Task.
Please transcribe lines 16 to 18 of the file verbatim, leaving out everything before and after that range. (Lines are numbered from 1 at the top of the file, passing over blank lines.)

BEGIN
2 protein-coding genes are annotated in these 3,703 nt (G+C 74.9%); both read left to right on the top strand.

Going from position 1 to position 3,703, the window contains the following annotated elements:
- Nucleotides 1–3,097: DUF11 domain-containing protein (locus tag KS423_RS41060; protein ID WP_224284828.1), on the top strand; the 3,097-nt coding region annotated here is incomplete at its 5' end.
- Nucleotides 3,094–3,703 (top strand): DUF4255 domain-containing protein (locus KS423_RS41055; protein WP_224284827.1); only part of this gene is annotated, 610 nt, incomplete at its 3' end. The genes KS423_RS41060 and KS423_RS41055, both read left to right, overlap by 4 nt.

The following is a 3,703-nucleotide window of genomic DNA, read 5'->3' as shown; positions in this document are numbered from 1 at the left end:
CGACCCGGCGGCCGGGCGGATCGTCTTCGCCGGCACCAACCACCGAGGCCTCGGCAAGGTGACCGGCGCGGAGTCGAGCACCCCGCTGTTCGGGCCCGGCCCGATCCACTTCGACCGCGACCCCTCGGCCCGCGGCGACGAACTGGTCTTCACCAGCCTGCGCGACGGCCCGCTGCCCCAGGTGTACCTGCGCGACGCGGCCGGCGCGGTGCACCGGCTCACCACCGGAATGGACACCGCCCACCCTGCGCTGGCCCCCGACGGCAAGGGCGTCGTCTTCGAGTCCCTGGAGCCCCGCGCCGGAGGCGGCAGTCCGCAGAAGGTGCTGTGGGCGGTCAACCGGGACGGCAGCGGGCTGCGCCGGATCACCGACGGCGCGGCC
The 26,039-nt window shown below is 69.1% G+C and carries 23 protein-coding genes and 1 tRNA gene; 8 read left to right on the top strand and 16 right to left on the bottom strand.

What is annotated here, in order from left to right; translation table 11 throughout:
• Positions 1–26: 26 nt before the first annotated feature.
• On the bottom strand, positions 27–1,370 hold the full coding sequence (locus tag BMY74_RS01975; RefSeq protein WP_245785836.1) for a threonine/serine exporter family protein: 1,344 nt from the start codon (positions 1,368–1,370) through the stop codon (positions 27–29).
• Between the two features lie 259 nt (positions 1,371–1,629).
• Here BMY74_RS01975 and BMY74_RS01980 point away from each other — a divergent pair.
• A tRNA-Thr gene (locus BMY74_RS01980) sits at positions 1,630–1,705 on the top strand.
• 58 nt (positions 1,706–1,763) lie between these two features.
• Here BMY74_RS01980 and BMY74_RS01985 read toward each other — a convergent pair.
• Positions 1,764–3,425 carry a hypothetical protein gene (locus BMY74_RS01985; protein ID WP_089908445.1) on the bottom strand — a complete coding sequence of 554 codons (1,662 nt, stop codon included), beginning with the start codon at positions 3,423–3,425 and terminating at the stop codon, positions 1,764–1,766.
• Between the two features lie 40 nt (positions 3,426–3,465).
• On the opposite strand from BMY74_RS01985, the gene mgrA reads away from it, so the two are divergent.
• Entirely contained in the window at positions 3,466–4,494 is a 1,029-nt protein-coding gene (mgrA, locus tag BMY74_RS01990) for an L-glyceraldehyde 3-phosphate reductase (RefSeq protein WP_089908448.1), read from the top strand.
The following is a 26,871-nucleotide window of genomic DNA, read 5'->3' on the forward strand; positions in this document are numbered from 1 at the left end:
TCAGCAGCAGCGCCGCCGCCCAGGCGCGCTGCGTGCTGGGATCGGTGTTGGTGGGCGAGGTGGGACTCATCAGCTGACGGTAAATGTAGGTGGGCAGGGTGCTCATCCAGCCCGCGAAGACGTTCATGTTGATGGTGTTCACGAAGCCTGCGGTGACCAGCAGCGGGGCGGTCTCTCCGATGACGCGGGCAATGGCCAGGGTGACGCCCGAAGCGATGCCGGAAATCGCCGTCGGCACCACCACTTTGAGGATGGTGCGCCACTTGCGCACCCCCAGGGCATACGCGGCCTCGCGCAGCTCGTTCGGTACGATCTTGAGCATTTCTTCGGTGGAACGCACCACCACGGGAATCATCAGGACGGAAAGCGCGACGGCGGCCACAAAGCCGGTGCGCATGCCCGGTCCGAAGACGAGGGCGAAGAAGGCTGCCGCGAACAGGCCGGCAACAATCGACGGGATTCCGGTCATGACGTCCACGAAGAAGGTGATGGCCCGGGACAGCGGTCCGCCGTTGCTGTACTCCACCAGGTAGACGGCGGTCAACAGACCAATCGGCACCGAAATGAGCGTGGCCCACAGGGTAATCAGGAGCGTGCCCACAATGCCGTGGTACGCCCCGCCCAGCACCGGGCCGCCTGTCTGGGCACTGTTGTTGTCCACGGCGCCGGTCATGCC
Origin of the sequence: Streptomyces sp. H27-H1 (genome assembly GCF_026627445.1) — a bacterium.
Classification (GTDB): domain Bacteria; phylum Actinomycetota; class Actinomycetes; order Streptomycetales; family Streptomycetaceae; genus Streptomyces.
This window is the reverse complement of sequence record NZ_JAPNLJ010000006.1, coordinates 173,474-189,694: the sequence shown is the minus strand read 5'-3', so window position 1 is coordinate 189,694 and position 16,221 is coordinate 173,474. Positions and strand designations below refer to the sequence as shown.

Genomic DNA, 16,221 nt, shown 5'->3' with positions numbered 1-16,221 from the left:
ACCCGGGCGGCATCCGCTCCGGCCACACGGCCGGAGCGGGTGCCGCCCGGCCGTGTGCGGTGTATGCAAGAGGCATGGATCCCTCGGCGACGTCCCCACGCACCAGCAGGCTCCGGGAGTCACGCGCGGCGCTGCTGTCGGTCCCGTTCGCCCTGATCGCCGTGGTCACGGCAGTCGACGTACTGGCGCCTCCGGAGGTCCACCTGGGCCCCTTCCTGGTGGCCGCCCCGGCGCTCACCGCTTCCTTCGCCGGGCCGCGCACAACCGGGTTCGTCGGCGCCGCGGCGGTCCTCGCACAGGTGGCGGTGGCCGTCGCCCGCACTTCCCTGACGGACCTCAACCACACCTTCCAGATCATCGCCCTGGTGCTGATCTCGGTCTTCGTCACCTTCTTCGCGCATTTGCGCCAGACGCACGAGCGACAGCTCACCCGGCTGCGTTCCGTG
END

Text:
• Positions 1,764–3,425 carry a hypothetical protein gene (locus BMY74_RS01985; protein ID WP_089908445.1) on the bottom strand — a complete coding sequence of 554 codons (1,662 nt, stop codon included), beginning with the start codon at positions 3,423–3,425 and terminating at the stop codon, positions 1,764–1,766.
• Between the two features lie 40 nt (positions 3,426–3,465).
• On the opposite strand from BMY74_RS01985, the gene mgrA reads away from it, so the two are divergent.